Now AdvancedSlideshow inherits everything from Slideshow, but also Slideshow inherits everything from AdvancedSlideshow. That is what we dont want.

var simpleSlideshow = new Slideshow('simple');
simpleSlideshow.showMeBgColor(); // ReferenceError: bgColor is not defined
                                 // but function exists and thats wrong!

So we have to use something more complicated. There is a polyfill made by Douglas Crockford a long time ago.

if (!Object.create) {
    Object.create = function (o) {
        if (arguments.length > 1) {
            throw new Error('Object.create implementation only accepts the first parameter.');
        }
        function F() {}
        F.prototype = o;
        return new F();
    };
}

Well first it wasnt polyfill, it was small pattern and it looked like otherwise. But pattern was evolving and then it was so good that it became part of javascript. So now we have just a polyfill for browsers that doesnt support ecmascript-5. And we can code:

// THIS IS CORRECT
AdvancedSlideshow.prototype = Object.create(Slideshow.prototype);

instead of

function F() {};
F.prototype = Slideshow.prototype;
AdvancedSlideshow.prototype = new F();

Then AdvancedSlideshow inherits from Slideshow but Slideshow doesnt inherit from AdvancedSlideshow.

So purpose of Object.create isnt to get rid of constructors or "new" keywords. Its purpose is to make correct prototype chain!

EDIT 20.2.2014: Few days ago I reallized, that constructor property is part of the prototype chain. So if we use Object.create for inheritance, we also change constructor property (not the constructor itself, just a property) of our child object. Therefore constructor property of new instance of child object points its parent. We can fix that with simple Child.prototype.constructor = Child.

...
Child.prototype = Object.create(Parent.prototype);
Child.prototype.constructor = Child;

var first = new Child();
first.constructor === Child; // true
first.constructor === Parent; // false
first instanceOf Child; // true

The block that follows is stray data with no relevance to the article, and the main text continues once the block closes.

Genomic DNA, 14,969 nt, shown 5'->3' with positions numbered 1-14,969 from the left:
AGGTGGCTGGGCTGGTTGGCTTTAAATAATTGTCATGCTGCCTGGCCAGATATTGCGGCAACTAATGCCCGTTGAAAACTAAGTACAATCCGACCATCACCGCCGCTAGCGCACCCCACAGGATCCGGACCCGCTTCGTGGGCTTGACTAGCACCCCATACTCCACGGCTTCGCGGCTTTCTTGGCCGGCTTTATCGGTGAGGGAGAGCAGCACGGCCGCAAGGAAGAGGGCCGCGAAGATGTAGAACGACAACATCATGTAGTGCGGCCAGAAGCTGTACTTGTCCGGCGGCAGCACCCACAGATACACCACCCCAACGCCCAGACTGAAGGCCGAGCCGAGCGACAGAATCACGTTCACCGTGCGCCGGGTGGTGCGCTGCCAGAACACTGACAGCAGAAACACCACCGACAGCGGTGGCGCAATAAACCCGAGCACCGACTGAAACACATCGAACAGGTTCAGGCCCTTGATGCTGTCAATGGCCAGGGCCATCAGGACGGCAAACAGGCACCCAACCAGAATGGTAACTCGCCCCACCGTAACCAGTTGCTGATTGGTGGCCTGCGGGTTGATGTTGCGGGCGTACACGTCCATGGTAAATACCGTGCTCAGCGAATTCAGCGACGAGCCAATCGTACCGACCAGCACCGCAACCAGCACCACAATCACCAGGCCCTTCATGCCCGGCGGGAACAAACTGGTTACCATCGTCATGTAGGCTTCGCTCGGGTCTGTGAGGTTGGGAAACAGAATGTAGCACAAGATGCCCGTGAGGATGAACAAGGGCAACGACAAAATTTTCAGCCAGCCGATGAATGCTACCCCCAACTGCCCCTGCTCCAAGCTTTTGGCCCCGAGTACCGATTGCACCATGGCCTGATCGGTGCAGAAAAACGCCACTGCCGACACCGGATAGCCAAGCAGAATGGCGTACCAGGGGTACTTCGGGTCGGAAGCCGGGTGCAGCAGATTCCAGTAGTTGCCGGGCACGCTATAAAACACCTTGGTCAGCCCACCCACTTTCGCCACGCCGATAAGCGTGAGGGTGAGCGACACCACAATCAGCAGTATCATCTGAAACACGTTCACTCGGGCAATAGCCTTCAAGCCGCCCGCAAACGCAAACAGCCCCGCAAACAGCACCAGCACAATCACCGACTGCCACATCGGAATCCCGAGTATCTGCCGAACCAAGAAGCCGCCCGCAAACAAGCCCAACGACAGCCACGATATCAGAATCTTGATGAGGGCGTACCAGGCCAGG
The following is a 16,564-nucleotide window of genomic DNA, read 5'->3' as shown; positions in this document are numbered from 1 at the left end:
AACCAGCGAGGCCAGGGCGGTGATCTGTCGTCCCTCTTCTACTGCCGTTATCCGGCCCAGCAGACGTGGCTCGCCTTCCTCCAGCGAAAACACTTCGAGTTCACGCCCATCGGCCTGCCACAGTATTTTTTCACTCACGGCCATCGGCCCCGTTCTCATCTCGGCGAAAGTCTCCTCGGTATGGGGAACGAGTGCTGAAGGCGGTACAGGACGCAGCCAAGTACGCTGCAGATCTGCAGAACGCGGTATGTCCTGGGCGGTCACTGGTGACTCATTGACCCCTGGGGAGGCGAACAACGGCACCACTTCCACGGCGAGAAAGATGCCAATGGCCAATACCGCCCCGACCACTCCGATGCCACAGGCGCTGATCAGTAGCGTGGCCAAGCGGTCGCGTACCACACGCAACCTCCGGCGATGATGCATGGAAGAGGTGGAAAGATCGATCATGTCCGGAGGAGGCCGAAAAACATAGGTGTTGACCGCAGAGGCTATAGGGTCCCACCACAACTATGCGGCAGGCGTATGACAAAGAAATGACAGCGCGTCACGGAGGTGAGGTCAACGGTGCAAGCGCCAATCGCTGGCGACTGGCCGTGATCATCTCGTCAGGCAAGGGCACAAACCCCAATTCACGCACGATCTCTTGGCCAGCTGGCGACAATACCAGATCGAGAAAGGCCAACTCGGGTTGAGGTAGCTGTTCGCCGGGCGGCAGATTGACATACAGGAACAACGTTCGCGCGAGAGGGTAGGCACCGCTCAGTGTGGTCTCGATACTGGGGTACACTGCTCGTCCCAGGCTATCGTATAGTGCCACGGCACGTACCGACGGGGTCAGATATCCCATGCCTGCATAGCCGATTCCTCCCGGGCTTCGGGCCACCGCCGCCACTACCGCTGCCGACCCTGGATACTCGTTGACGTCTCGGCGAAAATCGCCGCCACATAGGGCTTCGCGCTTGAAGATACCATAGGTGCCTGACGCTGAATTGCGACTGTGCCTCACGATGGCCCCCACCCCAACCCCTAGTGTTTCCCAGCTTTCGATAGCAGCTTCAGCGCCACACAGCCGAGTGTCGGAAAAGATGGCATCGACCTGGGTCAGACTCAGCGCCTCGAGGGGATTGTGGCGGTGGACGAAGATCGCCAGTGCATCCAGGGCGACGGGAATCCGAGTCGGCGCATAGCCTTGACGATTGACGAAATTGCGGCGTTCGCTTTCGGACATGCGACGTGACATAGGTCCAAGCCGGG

first instanceOf Parent; // true 

Now, there is a second parametr for Object.create which allows you to make lets say "hidden secrets" of objects. But I dont recommend you to do this, because you dont need it. It is something advanced that also works like some patterns.

If you want to avoid constructor, "new" keyword or anything important, then you are probably looking for some factory pattern. But remember, for example "new" has some weaknesses but pattern for removing built-in features are usually worse! Anyway, maybe you can find some inspiration here:

http://www.2ality.com/2010/12/javascripts-prototypal-inheritance.html

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+1 for detailed explanation. However, I am accepting the other answer as which says I had missed the property descriptors. PS: being Czech, your grammar is considerably good. :) –  Om Shankar May 2 '13 at 18:59

baris created without any property and fooas its prototype, so bar.hasOwnProperty('oldProp');consequently returns false.

For bar2you don't provide descriptors and the default value for enumerable and writable is false. So you can't change the properties or enumerate them in a for...in loop.

As for Am I creating the Objects in a correct way?: What you are doing is reasonable. You create Slideshowas a prototype for all slideshows and create a slideshow with this prototype and additional properties.

share|improve this answer
bar2 // logs Object {}

I am not able to change the property of bar2

for (k in bar2) console.log(bar2[k]) // undefined

That is because the second argument to Object.create resembles Object.defineProperties - and that means you are using property descriptors. While you are only setting the value, the enumerable, writable and configurable flags default to false.

Whats the proper way of doing it?

Either you explicitly set the enumberable and writable flags explicitly to true, or you don't use the second parameter:

 var bar2 = Object.create( Object.prototype ); // or Slideshow.prototype or whatever
 bar2.oldProp = 'ECMA Script 3';
 bar2.newProp = 'ECMA Script 5';

However, if this looks too lengthy to you, you would use a factory utility function - basically a constructor.